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Video-Conferences, and Florida Time-Sharing

There were some tech announcements recently that I think eventually may lead to changes in parents’ contact with their children during time-sharing time with the other parent. 44704-best_video_phone (1).jpg

You may have heard that Google announced it’s new service, Google+. One of the key features is easy to use webcam conferencing built into Google. Not to long after Google’s announcement, Facebook announced that it had purchased Skype and was offering video conferencing as well. There is an interesting “podcast” here about Google+ with some of the Google developers on the show, via a Google+ video conference to illustrate the technology.

Video-calls aren’t anything new. Parents have already been using video to stay in touch with children during time-sharing, and it’s not a new topic in family law commentary, blogs etc. Also, references to parents communicating with their children via video/webcams are already in Florida time-sharing statutes (e.g. F.S. § 61.046(5) and F.S. 61.13001(9)(a)).

What’s new I think about Google’s and Facebook’s announcements, is that video “chats” should soon be as easy and accessible, as say – Google and Facebook. It’s been possible before, but most people have probably never set it up, because you’d have to find the software you need, figure out how to use the program, etc. From what I’m seeing so far, it’s looking like using the service, for example through Google, should be as easy as plugging a webcam into your computer, and following a few instructions.

Currently, although as mentioned video is listed in Florida statutes as a form of communication between parents and children and is already being used, it’s not something that is typically included in a Parenting Plan/Court-Order as a required form of communication. So, a Parenting Plan now might require each parent to be able to have telephone contact with their child once per day, but it’s not common that the Plan will give the parent a right to a video chat with their child each night.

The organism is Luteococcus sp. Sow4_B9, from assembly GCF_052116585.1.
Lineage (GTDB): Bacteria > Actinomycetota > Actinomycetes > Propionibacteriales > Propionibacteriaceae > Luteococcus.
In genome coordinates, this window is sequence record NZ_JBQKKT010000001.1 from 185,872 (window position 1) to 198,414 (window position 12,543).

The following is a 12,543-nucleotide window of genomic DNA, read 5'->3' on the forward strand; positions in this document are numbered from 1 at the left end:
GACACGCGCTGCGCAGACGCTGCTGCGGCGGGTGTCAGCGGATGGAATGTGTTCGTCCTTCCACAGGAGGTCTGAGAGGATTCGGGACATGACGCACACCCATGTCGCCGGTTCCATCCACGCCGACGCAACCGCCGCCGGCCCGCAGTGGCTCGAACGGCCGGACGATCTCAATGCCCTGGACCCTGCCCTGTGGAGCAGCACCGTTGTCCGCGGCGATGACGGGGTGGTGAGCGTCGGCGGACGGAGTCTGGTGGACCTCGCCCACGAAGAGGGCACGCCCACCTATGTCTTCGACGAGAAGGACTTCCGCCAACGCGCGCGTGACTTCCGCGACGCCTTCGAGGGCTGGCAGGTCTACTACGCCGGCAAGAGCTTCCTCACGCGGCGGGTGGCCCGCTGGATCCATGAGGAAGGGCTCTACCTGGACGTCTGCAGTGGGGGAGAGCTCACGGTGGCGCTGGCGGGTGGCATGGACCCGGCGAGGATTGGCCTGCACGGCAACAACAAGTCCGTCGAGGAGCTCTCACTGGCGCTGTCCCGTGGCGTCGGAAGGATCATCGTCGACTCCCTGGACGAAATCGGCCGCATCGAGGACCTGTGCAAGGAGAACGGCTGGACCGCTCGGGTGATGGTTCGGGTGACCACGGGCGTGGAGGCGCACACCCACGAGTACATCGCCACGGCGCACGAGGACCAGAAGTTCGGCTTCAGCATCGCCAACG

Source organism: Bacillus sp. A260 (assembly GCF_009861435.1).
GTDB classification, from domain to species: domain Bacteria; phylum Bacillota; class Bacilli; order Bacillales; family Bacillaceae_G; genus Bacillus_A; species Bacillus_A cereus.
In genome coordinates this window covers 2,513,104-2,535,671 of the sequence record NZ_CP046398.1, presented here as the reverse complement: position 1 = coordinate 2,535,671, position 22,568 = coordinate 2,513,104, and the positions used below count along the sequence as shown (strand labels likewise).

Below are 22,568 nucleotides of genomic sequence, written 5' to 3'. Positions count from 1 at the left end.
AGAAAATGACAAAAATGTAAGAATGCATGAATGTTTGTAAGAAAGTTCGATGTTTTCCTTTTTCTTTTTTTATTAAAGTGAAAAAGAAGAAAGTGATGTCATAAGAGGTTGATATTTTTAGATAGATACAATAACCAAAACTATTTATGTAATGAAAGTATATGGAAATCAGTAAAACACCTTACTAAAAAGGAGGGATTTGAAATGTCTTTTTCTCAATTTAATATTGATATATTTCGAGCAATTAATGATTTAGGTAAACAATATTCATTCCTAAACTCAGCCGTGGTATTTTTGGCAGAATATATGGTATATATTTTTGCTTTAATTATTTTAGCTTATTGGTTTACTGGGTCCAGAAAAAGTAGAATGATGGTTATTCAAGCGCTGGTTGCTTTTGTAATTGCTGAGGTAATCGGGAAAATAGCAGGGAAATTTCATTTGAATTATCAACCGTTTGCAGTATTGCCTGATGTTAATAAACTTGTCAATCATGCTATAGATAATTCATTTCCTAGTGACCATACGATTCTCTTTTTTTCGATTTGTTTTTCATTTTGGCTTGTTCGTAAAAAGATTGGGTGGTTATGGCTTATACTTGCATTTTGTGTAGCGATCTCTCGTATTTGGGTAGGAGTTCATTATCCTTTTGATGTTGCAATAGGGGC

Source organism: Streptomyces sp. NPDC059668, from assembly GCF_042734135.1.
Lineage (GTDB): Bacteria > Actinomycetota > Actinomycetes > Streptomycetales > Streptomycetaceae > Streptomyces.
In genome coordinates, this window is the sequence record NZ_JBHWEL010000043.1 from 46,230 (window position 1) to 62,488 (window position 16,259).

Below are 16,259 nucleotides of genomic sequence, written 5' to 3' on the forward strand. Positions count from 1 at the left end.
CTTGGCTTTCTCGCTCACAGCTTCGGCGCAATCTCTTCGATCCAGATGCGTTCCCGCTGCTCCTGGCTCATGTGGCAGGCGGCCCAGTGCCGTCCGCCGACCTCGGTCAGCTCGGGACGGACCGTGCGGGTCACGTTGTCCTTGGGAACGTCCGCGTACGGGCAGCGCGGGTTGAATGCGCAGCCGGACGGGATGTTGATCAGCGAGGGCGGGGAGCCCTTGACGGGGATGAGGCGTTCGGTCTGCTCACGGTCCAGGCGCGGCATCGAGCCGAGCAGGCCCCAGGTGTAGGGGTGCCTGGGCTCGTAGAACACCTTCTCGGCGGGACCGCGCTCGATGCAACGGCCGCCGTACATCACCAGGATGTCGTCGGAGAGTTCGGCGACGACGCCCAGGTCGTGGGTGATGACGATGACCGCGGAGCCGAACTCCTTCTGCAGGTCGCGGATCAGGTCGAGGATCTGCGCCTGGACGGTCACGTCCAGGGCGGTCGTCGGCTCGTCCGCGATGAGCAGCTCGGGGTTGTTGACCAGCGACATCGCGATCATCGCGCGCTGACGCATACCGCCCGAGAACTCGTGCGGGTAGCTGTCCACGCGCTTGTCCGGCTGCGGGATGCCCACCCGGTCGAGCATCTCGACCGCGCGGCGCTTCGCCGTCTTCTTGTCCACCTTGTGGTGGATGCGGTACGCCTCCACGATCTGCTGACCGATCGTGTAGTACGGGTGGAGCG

One question, even if video chats become easy and accessible to most people, is is it a good idea for a court order to provide for a brief video call while the child is with the other parent? Would a parent having a chat, in a sense face-to-face with their child, impinge too much on the other parent’s time with the child? If video-calls would be ok in many situations, would they pose more problems in situations where there are already difficulties – e.g. where one parent or the other already has a sense that the other parent is trying to interfere with their time-sharing, trying to convince the child to come back to their home, etc.

Another issue that comes up sometimes is one parent attempting to use phone calls with the child to communicate with the other parent, in situations where that’s not wanted or contrary to a court order. That can happen in telephone calls, and it could be worse during face to face communication via video. There’s the issue also of privacy – one parent watching the chat between the parent and child, or not necessarily being too interested in having their ex’s face show up in their house.

(Continued in Part II)


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